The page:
This project's funding goal was not reached on October 17, 2012.
About this project
AT WHAT POINT DO WE TRUST OUR GOVERNMENT TO PROTECT OUR CONSTITUTIONAL AND HUMAN RIGHTS, AND AT WHAT POINT DO WE CITIZENS NEED TO STAND UP AND DEFEND THESE RIGHTS WHEN THEY ARE BEING TAKEN AWAY FROM US?
CLIPPED is a film that will set a new standard in exploring our constitutional rights by utilizing the power of art and music to set the stage for some serious issues that affect every American. It tells how creative expression, love, courage and a sense of duty propelled Diana Levine to fight for and win a historic victory for all Americans in the "Business Case of the Century," and how her victory in Wyeth v. Levine has been undermined by a new Supreme Court decision. This ruling exposes a troubling trend in American politics where citizens' and states' constitutional rights are being abandoned for the interests of SOME irresponsible companies, businesses who are actively seeking to increase the power of the federal government in order to minimize states' rights.
More than a story of justice, politics, business and law, CLIPPED is told through the lens of artistic expression. It shows how music played a central role in Diana's journey, both as a healing tool and an instrument of personal and social change.
CLIPPED aims to open a dialogue about Ethics and Morality in business and government, but is not anti-business or anti-government. We understand that businesses provide jobs and that the ability for businesses to make profits is what creates the incentive to innovate and create valuable products and services within our society. The government also goes to great lengths to protect consumers from monopolies, collusion, and fraud. But, we also understand that AMERICAN citizens are granted certain inalienable rights that protect us from harm and that guarantee our right to hold accountable those who cause us harm, such as our 7th Amendment Right to a trial by jury.
A BUDGET is critical for us to be able to tackle this project. Your CONTRIBUTIONS will help us in the following ways:
1. To acquire the EQUIPMENT we need to make this film.
2. To PAY the talented people who will help us to execute the project.
3. To afford the TRAVEL EXPENSES such as gas, motels, food and flights between Diana's home in VERMONT, WASHINGTON D.C., and to the many town around the country where victims cannot tell their stories.
4. To MARKET our efforts for maximum exposure of these important issues.
5. AND to RENT APARTMENTS in Vermont and Washington D.C. so that we have bases to LIVE and WORK from.
Diana lost her arm after receiving an injection of Phenergan, which is an anti-nausea drug. What neither she nor the clinic knew at the time was that the method by which she was administered the drug was very dangerous. The company that made the drug knew that if Phenergan entered into the artery, it would cause black hand and gangrene would subsequently climb up the limb.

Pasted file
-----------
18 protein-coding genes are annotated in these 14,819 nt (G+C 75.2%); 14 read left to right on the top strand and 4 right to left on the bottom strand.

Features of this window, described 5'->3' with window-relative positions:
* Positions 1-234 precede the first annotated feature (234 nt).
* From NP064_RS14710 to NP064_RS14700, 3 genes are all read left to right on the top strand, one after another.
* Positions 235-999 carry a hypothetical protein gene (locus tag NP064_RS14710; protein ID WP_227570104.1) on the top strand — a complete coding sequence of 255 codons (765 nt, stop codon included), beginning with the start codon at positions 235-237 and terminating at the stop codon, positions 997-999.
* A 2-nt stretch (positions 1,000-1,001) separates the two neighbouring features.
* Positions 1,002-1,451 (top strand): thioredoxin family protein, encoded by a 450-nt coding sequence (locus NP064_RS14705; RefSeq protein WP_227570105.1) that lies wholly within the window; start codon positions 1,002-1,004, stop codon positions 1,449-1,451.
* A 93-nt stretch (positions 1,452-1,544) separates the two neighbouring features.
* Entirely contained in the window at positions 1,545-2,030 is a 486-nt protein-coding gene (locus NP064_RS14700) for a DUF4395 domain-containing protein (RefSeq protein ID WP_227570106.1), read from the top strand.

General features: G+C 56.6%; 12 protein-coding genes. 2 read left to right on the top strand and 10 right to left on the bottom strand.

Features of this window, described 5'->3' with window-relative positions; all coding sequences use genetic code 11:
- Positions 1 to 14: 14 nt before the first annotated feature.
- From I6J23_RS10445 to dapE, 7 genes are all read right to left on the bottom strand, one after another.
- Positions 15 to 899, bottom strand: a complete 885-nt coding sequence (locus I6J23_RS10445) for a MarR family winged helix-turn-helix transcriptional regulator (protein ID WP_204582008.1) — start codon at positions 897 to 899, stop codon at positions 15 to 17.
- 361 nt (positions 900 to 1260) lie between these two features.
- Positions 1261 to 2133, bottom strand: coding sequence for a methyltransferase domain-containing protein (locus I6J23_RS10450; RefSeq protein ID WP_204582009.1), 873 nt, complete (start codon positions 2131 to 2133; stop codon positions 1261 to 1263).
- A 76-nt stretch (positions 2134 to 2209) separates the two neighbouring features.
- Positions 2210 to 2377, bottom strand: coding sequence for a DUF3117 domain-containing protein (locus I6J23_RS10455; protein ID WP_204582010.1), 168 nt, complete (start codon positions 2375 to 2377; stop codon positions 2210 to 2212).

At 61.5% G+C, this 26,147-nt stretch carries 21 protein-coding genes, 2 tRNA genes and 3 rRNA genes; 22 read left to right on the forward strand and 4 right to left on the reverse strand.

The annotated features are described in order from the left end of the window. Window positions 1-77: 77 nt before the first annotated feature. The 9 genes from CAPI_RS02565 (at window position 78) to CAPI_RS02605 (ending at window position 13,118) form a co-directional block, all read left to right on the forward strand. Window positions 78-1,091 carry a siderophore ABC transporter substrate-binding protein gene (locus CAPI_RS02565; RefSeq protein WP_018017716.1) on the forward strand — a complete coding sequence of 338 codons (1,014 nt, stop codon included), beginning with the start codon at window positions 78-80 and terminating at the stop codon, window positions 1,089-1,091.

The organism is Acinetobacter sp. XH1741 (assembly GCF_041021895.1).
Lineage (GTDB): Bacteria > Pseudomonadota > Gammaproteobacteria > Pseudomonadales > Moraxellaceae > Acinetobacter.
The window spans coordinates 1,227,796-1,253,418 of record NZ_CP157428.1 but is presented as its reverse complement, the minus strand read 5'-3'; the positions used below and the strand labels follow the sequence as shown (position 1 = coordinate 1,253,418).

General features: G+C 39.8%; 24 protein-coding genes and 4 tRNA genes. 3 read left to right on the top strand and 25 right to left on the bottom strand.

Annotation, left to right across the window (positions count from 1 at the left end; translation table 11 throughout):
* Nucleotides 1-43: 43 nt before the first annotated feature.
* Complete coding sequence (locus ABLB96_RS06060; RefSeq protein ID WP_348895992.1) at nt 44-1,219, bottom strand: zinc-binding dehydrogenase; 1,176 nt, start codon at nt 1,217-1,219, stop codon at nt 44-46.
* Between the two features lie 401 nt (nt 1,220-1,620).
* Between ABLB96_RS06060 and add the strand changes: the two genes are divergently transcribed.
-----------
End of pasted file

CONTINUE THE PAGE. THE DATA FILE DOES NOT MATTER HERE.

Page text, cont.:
She sued the company on the grounds of failure to warn. While injecting the drug inter-muscularly presents no danger to the patient, a push-iv does. But, the company chose not to warn about this potential in its black box warning label.
Wyeth Pharmaceuticals argued that because the FDA had approved their warning label already, they assume no responsibility for any harm caused by their drug or for failing to warn from the beginning. When Diana won compensation by a Vermont jury, Wyeth appealed the case to the US Supreme Court. The FDA, Pharmaceutical Industry and many others fought against her ability to hold Wyeth accountable. The Supreme Court deciding in Wyeth's favor would have expanded federal powers and protected businesses from liability to consumers. Such a ruling would have also taken away states' rights to hold companies accountable for such incidents of harm to their citizens.
Isn't Diana's case similar to the woman who spilled McDonald's coffee on herself and sued for millions?
You're absolutely correct! It is like this case, but what you think you know about the McDonald's' coffee case is completely different than the reality of what REALLY happened. Here is the breakdown:
The truth behind that incident may surprise you, as will CLIPPED. The woman who spilled the coffee on herself was in her eighties. She almost died as a result of third degree burns, after which she had to receive skin grafts to save her life.
There is a documentary about this called "Hot Coffee." (http://www.hotcoffeethemovie.com) The reason she won the settlement was because her family looked into why the coffee hurt her so badly. What they found out was that McDonald's had been ordered by court to use devices to monitor the temperature of their coffee machines as there was an issue with them malfunctioning and elevating temps to dangerous levels. McDonald's failed to protect their customers from such incidents by refusing to implement a policy of calibrating their machines. This is another case of businesses ignoring customer safety, not a customer taking advantage of our tort culture. The tort reformers put a spin on this case and launched million dollar t.v. ads and billboards to make us believe in falsities!
Like this film, her case wasn't about robbing big business, but rather about protecting consumers and ensuring ethical and moral decisions are being made to do just that. In Diana's case, she argued that if the health care providers and patients were properly warned of the risk of loss of limb from the particular method by which she received the drug, she never would have chosen to curb her nausea 5 minutes quicker by accepting this method. These incidents share commonality with the Pinto case when the facts are allowed to pervade the spin.
It is what is expressed above that has motivated us to make this film.
- (30 days)